Microsoft's new Photosynth tools aim at a new artistic medium
By now, stitching together photographs to create a panorama or 3D image bubble is old hat. But the new Photosynth formats that Microsoft has developed and published fuse information and art—so much so that serious photobugs should check them out.
Historically, Microsoft’s Photosynths were based on photos stitched together to form an image. With the new version of Photosynth Microsoft is rolling out, the company has expanded the types of formats: the traditional panorama, a “spin” around a fixed object or point, a “walk,” and a “wall.” It’s the latter two that offer the most artistic possibilities, and a complement to the 3D-enabled Bing Maps Preview that Microsoft recently rolled out.
Probably the most compelling argument to use the new Photosynth tools is simply to show them off, as in this Photosynth “walk” of Edinburgh Castle:
As you can see, the “walk” is simply a guided tour of the castle entrance. Unlike a traditional Photosynth, there’s no opportunity for spinning around and “exploring” the area—this isn’t a way to create your own “street view” tour in Google Maps or Bing. But, even with the limitations of the Photosynth framework, this nevertheless looks like a marvelous opportunity to merge art and information. Yes, an app like Vine is infinitely simpler, and there’s no indication that users will be able to stitch together their synths without sitting down at a Windows PC. But if you can walk it, you can synth it: strolling down the aisle to show off a wedding venue, for example, or emerging from the tunnel at the Coliseum. And note the “ghosting” effect as people enter and fade from the scene.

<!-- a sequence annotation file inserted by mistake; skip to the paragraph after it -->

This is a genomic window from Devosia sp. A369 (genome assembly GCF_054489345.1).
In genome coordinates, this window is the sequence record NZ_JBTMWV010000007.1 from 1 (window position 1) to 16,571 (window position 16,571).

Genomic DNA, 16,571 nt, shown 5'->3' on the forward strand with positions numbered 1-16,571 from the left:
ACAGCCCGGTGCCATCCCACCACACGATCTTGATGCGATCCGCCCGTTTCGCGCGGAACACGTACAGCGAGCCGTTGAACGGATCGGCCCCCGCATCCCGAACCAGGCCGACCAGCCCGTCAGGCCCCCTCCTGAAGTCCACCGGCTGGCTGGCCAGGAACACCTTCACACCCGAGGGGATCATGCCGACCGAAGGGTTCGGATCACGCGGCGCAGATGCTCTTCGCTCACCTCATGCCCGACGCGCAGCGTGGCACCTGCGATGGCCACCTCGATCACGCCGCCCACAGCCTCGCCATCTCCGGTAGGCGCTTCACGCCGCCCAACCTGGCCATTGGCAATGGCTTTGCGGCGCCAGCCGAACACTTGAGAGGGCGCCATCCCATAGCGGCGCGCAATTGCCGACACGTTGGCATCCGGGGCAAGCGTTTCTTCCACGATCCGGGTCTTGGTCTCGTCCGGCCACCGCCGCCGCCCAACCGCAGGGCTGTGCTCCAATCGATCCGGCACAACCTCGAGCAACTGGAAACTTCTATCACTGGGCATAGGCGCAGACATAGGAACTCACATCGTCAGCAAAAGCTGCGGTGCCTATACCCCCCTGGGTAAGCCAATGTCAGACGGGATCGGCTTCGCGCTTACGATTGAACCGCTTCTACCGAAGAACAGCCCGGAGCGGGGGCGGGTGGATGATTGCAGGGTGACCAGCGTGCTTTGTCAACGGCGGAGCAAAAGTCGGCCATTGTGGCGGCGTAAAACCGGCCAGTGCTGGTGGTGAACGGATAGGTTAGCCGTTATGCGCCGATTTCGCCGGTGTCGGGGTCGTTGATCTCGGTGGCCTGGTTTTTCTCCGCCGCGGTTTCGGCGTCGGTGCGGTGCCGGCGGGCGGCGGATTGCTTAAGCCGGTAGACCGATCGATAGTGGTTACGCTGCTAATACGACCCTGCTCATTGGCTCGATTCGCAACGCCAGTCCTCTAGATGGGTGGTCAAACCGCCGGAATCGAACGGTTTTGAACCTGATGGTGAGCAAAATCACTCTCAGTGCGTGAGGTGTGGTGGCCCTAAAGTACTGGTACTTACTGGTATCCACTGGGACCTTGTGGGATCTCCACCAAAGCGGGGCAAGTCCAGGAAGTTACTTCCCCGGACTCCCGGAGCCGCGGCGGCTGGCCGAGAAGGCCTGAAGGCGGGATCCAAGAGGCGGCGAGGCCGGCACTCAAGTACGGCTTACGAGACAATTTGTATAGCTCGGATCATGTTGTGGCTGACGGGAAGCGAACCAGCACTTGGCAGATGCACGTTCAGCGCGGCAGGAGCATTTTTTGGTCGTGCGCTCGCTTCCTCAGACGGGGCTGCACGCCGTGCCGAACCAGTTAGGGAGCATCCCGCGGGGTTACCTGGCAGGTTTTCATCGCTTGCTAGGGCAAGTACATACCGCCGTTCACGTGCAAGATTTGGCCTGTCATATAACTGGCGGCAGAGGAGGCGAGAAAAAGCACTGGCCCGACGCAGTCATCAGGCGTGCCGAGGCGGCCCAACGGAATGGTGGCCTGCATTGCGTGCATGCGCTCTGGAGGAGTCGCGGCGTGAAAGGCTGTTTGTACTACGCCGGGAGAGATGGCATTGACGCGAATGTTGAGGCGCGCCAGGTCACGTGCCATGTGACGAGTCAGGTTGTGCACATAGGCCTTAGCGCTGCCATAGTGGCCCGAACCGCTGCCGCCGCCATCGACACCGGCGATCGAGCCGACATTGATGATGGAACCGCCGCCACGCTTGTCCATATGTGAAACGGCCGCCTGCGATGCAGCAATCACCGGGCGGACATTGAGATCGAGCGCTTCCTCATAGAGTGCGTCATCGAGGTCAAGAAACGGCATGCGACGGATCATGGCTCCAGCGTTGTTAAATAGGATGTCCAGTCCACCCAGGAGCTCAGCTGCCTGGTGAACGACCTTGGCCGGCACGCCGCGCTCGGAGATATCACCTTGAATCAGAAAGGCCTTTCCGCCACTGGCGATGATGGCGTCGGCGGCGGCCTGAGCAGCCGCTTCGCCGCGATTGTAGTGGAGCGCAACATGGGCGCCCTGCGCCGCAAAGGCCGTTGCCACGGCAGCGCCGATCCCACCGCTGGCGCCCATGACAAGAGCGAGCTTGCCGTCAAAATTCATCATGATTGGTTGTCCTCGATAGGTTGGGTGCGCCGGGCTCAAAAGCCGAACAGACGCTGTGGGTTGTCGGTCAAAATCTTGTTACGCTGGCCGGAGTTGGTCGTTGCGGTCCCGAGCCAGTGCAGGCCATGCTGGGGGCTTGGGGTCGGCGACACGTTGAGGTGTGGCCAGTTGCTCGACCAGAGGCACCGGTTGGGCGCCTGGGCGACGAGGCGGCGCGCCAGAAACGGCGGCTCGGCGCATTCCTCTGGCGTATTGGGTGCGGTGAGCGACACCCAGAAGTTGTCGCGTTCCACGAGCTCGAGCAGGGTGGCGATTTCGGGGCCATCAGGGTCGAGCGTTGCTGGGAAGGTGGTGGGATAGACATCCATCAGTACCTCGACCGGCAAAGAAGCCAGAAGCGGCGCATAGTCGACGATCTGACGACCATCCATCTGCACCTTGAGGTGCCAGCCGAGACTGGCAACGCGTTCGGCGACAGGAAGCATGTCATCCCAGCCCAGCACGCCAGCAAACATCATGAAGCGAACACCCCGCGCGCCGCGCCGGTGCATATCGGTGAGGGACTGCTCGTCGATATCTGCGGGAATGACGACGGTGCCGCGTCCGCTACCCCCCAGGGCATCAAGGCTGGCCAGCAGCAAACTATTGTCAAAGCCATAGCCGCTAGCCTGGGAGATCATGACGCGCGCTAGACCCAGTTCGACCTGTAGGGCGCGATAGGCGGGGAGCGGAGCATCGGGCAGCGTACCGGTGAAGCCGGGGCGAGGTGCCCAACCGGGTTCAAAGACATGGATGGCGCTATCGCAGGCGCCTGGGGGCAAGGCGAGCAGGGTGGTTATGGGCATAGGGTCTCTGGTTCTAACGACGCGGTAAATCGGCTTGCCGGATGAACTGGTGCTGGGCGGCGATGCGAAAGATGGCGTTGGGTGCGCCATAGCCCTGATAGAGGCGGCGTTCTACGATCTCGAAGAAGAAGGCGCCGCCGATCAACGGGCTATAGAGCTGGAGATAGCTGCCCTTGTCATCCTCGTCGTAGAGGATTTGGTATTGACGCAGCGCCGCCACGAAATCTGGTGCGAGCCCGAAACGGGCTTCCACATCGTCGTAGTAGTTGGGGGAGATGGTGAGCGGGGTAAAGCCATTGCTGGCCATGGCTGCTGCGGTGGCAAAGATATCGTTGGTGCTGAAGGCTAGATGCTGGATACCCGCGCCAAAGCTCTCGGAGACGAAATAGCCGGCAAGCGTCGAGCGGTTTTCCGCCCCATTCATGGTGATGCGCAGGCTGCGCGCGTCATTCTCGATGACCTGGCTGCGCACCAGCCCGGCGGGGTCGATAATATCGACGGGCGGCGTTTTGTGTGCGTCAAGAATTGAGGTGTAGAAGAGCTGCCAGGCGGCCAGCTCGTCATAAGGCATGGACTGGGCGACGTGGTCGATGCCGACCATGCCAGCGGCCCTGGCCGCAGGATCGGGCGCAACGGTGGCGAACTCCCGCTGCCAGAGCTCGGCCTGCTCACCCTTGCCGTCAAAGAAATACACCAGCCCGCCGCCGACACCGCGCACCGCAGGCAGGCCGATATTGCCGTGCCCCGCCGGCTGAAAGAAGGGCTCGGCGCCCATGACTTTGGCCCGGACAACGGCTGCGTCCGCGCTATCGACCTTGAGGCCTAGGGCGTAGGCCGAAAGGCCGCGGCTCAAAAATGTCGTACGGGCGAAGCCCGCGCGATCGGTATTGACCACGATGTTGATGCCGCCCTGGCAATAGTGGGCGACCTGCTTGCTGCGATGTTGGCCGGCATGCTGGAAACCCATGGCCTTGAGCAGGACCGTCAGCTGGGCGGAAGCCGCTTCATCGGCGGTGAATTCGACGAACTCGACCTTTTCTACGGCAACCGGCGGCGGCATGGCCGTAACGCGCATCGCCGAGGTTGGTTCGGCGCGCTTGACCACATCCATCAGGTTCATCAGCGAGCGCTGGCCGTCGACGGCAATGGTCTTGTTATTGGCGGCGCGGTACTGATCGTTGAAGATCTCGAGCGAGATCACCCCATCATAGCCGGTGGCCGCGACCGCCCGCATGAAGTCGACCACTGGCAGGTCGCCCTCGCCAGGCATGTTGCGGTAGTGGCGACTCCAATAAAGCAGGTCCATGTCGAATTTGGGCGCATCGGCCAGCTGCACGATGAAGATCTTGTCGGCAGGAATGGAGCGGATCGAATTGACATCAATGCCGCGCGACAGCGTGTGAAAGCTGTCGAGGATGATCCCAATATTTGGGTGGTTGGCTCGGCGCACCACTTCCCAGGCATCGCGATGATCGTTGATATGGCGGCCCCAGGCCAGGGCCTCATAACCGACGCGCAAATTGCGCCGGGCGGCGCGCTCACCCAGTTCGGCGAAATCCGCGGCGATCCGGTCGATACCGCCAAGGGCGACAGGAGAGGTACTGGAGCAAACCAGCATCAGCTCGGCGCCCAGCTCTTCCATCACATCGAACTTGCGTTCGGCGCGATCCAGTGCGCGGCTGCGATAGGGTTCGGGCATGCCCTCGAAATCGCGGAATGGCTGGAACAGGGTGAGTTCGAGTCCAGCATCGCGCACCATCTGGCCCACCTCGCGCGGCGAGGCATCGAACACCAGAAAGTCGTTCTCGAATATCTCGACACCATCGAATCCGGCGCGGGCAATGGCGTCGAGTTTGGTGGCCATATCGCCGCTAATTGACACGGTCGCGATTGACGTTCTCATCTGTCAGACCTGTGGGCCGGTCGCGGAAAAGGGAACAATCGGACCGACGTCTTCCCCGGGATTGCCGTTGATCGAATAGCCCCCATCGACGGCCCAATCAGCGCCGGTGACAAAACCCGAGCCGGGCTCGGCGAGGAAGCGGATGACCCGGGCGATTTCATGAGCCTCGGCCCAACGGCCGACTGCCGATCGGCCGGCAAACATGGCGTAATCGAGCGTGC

Likewise, here’s an example of the new “wall” format:
I’m slightly less impressed by this. Nevertheless, you can still see how the artist controls panning in and out on a scene. (Traditional photosynths require the user to manually zoom in and out to explore the scene.)
As with Microsoft’s earlier photosynths, the PhotoSynth tools looks for points of commonality among a series of photographs that a user uploads, and then uses those points to “fuse” the photos together. The more photos a user uploads, the more detailed a scene will be. How do you start using the new formats? Users who sign up for an account on the Photosynth.net (or who already have an account) site can ask for an upgrade to the new formats.
Numerous apps, whether they be native to platforms like Android or iOS or created by third-party developers, already offer an array of photo-enhancement tools from grids to filters to panoramas. But Microsoft’s new Photosynth tool won’t easily be duplicated by an app like Instagram. Microsoft may be following in the footsteps of Google with its newfound focus on 3D imagery, but artistically it’s branching out in new directions, too.